Since launching a wide-ranging investigation into the U.S. Capitol riot nearly three months ago, federal prosecutors have charged nearly 400 participants in the bloody insurrection with a variety of charges.
That represents about half of the estimated 800 supporters of former President Donald Trump who breached the complex on January 6 in an effort to prevent Congress from certifying President Joe Biden’s victory over Trump in the November election.
With newly confirmed Attorney General Merrick Garland declaring this his top priority, the government is conducting what has been touted as the largest federal criminal investigation in U.S. history involving hundreds of FBI agents and prosecutors.
The charges range from simple trespassing to assaulting police officers. Nearly 150 involve illegal entry of the Capitol. More than 100 people have been charged with assaulting police officers, including one who subsequently died, according to prosecutors.
But by far the most serious charges have been brought against three dozen or so members of three far-right groups: Oath Keepers, Three Percenters and the Proud Boys. The charges range from conspiracy to obstruction of an official proceeding. Some have pleaded not guilty while others’ lawyers have denied the charges.
More serious charge
Now, prosecutors are increasingly focused on building the conspiracy cases and considering upping the ante by bringing the little-used but far more serious charges of “seditious conspiracy,” which carry up to 20 years in prison, according to current and former law enforcement officials.
In an interview that aired on Sunday, federal prosecutor Michael Sherwin, who until last week headed the investigation, told the CBS News program “60 Minutes” that the “evidence is trending toward” bringing seditious conspiracy charges.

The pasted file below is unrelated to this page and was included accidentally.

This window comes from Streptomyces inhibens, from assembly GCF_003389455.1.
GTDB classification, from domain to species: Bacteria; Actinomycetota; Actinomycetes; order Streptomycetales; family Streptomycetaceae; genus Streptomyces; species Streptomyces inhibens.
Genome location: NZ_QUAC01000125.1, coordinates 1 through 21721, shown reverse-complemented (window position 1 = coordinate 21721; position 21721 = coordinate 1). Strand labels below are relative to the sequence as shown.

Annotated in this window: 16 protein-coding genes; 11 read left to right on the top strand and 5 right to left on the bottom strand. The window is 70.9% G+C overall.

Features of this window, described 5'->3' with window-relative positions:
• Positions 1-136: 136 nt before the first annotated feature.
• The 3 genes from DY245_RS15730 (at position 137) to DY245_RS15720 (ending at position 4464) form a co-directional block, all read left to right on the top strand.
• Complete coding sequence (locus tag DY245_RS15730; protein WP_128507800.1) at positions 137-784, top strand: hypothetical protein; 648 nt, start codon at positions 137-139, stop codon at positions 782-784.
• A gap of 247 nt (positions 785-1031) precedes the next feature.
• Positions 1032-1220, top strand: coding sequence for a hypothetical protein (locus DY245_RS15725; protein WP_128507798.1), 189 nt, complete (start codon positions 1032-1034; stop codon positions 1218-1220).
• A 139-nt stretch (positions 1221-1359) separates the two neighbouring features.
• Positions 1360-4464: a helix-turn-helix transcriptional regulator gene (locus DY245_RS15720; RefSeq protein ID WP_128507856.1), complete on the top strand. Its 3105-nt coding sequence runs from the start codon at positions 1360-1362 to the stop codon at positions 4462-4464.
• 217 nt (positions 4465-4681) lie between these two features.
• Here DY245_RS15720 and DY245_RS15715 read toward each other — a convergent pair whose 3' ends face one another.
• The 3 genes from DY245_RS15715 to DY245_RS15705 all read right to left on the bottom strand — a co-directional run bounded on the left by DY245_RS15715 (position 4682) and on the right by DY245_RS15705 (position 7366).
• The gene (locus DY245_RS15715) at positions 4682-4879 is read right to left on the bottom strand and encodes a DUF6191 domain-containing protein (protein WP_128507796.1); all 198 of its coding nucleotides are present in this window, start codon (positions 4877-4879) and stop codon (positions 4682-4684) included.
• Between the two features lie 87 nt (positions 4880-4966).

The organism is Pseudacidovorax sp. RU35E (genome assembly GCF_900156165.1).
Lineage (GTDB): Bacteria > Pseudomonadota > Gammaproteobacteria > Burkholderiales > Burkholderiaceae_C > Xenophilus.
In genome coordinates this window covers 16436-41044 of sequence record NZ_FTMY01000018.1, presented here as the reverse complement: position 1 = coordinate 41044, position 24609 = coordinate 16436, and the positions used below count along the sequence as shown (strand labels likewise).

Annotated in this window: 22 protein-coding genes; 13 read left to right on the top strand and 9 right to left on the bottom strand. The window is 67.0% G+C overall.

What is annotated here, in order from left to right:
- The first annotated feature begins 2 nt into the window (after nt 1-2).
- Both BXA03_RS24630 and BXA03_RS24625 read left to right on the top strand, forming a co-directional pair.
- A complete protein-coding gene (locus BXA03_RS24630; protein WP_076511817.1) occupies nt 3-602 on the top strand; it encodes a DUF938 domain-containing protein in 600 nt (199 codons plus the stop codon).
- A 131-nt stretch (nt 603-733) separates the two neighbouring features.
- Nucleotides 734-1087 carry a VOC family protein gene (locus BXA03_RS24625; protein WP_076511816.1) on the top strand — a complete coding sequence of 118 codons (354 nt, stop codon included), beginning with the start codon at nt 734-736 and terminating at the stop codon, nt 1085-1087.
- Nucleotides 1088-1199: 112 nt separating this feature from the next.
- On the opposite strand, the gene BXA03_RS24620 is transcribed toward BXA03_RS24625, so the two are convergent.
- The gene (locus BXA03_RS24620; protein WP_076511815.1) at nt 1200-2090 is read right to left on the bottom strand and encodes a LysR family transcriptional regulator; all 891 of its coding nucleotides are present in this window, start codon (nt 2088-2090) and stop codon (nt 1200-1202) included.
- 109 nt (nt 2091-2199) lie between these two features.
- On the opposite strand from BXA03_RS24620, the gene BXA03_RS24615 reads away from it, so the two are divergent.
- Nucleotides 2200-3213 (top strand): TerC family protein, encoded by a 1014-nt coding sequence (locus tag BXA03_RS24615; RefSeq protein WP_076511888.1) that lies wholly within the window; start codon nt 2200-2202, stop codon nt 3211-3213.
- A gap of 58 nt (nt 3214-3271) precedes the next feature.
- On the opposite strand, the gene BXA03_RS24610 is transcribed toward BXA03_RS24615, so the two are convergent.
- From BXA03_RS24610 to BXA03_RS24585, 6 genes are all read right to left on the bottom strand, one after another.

“I believe the facts do support those charges,” Sherwin said. “And I think that as we go forward, more facts will support that.”
A seditious conspiracy is defined in federal law as two or more people plotting together to use force to overthrow the U.S. government, oppose its authority or “prevent, hinder, or delay the execution of any law of the United States.”
Given the unprecedented nature of the attack on the U.S. Capitol, the seat of the U.S. legislative government, prosecutors began looking into seditious conspiracy charges almost from the start, with Sherwin telling reporters in late January that the “results will bear fruit very soon.”
But during the first few weeks of the probe, Sherwin’s investigators chiefly focused on what some called the “low hanging fruit” cases — rioters such as the man carrying a “Camp Auschwitz” sign seen in viral social media videos rampaging through the Capitol. The effort proved largely successful, with nearly 100 arrests made by the time of Biden’s inauguration on January 20, according to Sherwin.
David Gomez, a retired FBI agent and counterterrorism executive with the bureau, said what makes the investigation so complex is the fact that the rioters came from across the country.
"So you have offices that normally wouldn't be involved in these type of investigations having to rally their agents to look into and find participants and potential suspects in the assault on the Capitol," Gomez said.
With all but a handful of the most notorious rioters arrested, investigators have shifted their focus in recent weeks to the Oath Keepers and other extremists who plotted the attack for a variety of reasons.
Now, prosecutors are looking for rioters who conspired to overthrow the government, said Sherine Ebadi, a former FBI special agent who is now an associate managing director at Kroll, an international investigative agency.
“That's sort of the heart and soul of this investigation,” said Ebadi, who served as the lead case agent during the special counsel investigation of former Trump campaign manager Paul Manafort.
While investigating rioters who breached the Capitol and destroyed property is important, Ebadi said, “what they're really concerned about is the conspiracy to overthrow the government or to commit acts of sedition.”
But whether prosecutors can prove seditious conspiracy remains an open question. The burden of proof is steep. To prove the charge, prosecutors must demonstrate that a group of individuals conspired with one another to violently overthrow the government.
International terrorists, not domestic
In recent decades, the Justice Department has successfully prosecuted several international terrorists on seditious conspiracy charges. But it has had less success in using the seditious conspiracy statute against domestic extremists.